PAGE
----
FOLLOW By Email

Monday, 4 August 2014

Medicine X is Close and has a Global Access Program

Alan Brewington (@abrewi13010), an ePatient Scholar, issued a suggestion to ePatients attending MedX this year. I took it as a challenge to write a post about the Who, What, Where, When and Why of Stanford Medicine X.


2013 MedX painting by Regina Holliday

In the What section it sounds as though Dr Larry Chu's brainchild conference with a capital C is well established as the most popular conference on Twitter, and Symplur has the graphs and charts to prove it. My favourite one of all shows the conversation between participants physically at MedX 2013 and then expands to show all of the links and connections all over the world. I also love to see video mapping of the way that conversations on Twitter spread through groups and individuals. If you look at this page you can see a time lapse video map of the conversation in 2012, and last year the number of tweets was up 170% from then.

The Who of MedX from my patient view includes many of the people I've been following, listening to, or conversing with on Twitter. Last year I watched as much of the livestream as I could, while I followed the conversation on Twitter at the same time. It was an immersive experience. Despite the obvious fact that I was not in California and was wearing "sitting around at home" casual clothes, I was exhausted after the three days ended and the real life participants flew home. I'm really excited to be attending in person as an ePatient delegate this year. 


Of course I'll be dressed

In addition to the people I think of as friends already there are experts from many areas of health care and innovation. Last year Jack Andraka was so quotable. This year the presenters include keynote speakers such as Daniel Siegel, MD, clinical professor of psychiatry at UCLA and author of The New York Times bestseller Brainstorm: The Power and Purpose of the Teenage Brain and panel discussions like those about emerging technologies in mental health led by Malay Gandhi, chief operating officer of Rock Health, a business accelerator for start-up companies in health-care technology.

What is MedX? To a patient advocate it is far more than a great place to connect with others who share your point of view (at least some of it). It's a place where you're exposed to startling new ideas, meet some of the people you "see" every week (virtually), and where you form bonds that last well after the conference is over.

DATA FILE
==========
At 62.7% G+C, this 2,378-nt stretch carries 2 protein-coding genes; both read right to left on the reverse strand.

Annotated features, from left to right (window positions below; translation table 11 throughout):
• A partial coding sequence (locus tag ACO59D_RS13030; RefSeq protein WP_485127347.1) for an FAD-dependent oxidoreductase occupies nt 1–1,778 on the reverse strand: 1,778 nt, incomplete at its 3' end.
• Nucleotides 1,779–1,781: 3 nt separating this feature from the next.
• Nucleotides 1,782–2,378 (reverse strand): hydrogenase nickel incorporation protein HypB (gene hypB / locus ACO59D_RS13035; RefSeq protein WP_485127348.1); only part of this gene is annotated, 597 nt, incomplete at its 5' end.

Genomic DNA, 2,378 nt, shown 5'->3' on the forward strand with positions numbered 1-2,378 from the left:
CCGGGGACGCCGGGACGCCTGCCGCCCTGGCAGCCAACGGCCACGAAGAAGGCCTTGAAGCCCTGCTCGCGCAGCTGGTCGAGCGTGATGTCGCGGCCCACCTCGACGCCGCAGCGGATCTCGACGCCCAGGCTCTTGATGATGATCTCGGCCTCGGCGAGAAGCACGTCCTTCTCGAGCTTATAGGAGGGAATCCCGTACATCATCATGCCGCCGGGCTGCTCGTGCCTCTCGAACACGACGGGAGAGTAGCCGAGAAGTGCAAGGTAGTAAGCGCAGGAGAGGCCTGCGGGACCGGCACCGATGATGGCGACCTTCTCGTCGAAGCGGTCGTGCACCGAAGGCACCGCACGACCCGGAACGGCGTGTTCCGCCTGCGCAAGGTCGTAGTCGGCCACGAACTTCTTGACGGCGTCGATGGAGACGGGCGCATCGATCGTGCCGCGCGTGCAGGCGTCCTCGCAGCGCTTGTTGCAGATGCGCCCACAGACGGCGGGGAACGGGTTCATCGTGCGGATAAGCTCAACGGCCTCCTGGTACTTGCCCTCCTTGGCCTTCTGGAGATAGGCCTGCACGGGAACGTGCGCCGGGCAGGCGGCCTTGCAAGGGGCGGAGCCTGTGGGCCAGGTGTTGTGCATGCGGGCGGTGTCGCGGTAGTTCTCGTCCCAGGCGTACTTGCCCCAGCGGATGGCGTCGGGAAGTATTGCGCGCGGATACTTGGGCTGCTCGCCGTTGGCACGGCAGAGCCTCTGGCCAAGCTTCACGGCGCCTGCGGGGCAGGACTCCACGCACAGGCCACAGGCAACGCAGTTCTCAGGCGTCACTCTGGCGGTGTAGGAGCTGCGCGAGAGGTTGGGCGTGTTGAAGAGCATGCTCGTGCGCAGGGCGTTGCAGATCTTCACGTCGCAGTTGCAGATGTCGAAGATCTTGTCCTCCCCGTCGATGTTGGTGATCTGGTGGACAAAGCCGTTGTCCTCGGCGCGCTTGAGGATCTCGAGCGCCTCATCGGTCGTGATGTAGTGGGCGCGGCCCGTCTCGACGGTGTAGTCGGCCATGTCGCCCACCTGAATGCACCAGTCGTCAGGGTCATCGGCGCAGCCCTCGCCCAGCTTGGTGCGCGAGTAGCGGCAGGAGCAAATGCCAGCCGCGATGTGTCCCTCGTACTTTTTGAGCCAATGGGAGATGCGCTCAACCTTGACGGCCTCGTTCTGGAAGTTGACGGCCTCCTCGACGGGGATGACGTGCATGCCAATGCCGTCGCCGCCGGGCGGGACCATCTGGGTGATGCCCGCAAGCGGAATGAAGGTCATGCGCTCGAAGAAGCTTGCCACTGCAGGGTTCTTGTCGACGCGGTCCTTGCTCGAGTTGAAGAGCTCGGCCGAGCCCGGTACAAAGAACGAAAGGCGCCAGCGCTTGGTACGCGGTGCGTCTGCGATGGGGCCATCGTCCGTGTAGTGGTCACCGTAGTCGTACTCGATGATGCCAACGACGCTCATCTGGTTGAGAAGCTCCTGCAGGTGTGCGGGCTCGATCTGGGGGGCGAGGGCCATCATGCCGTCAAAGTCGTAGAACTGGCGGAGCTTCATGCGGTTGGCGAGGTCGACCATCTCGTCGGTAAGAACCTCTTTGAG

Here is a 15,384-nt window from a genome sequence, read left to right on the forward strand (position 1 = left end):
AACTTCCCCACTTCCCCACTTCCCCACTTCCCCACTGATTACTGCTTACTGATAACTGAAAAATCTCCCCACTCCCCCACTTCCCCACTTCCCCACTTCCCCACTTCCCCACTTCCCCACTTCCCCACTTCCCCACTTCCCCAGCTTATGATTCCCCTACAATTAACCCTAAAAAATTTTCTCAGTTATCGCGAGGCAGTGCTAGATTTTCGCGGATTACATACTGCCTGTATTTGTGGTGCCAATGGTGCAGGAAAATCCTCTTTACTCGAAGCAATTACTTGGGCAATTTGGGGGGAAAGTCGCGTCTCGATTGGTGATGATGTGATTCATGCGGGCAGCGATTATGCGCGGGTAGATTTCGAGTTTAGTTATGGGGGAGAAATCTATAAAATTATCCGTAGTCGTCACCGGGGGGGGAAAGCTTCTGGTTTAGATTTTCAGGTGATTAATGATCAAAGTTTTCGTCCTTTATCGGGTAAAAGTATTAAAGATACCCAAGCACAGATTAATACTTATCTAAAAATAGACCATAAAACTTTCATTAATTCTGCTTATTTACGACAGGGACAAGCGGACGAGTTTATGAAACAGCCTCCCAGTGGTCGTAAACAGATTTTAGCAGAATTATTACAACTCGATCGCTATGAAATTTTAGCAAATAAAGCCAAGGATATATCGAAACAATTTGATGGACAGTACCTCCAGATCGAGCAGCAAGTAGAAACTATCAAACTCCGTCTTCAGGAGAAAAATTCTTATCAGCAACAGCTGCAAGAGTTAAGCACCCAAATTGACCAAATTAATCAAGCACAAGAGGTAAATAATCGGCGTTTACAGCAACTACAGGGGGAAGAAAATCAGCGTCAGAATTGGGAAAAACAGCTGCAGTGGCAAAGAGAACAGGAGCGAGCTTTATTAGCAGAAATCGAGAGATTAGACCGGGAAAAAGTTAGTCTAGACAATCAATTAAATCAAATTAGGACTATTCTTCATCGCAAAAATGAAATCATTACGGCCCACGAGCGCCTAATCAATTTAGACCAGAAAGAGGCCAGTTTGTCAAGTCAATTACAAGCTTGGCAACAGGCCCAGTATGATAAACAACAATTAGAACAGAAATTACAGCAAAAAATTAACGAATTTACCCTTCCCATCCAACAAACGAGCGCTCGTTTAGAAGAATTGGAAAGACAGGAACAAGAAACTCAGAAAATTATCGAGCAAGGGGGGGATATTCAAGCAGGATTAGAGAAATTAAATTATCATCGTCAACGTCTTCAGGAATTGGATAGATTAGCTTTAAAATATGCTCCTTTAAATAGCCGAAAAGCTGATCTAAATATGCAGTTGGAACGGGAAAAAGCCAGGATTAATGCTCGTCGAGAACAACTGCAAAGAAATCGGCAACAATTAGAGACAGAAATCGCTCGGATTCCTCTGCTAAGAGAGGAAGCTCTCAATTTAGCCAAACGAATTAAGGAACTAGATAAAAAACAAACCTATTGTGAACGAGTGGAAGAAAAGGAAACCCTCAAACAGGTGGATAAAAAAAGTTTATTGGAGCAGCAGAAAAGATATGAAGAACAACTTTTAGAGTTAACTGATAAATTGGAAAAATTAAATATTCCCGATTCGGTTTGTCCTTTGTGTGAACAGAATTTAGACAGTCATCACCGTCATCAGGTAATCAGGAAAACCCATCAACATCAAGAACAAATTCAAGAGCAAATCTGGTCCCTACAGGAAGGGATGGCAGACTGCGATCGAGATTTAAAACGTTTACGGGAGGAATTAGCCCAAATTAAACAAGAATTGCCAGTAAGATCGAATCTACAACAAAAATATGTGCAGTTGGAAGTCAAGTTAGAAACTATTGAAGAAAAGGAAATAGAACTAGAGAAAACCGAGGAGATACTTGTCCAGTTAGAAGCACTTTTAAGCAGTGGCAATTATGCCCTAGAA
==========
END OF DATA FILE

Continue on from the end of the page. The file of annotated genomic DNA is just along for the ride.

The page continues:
On the plus side though, even at home you can get a lot of that feeling through watching and tweeting. There are many reasons that being there in person is not possible for ePatients and this year Medicine X has a new feature. There is a special Global Access Program available internationally to ePatients, academic scholars and students so that they can participate virtually in addition to watching on the web. To use this interactive access you can register here for the conference on September 5th to 7th. With this you can see the main stage speakers.

Feel free to spread the word about this to others in your own community. It sounds as though Medicine X is using design thinking. Using the question "How might we....? as a starting point they have found a way to include many more people in the conference.

The schedule is full of events I don't want to miss and people I can't wait to see, so whether it is virtual or in-person I hope to see you there. 


Word Bubble from Medicine X 2013

Last year the Medicine X was a revelation of patient inclusion. The conferences I have been to or seen advertised since then are notable for excluding patients through high admission, tokenism, or stating "We're all patients" even when they use terms like patient-centric or patient engagement in the conference designation. Here's a quote from an ePatient Scholar

“Medicine X is all about people working together toward changing health care for the better, and everyone is welcome,” said e-patient Hugo Campos. “Patients are on an equal footing with all other participants, and that’s fundamental for fostering true partnership toward change.”
The “X” in Medicine X is meant to evoke a move beyond numbers and trends—it represents the infinite possibilities for current and future information technologies to improve health. For the Global Access program X also represents what it costs to tune in to the live stream. X is the value virtual attendees get from the experience. X is what it’s worth to be included. X is up to you.

"Stanford Medicine X is a catalyst for new ideas, designed to explore social media and information technology’s power to advance medical practices, improve health, and empower patients to participate in their own care. "

With Medicine X less than a month away and a visit from grandchildren you may notice a summer hiatus here at Rheutired blog.

No comments:

Post a Comment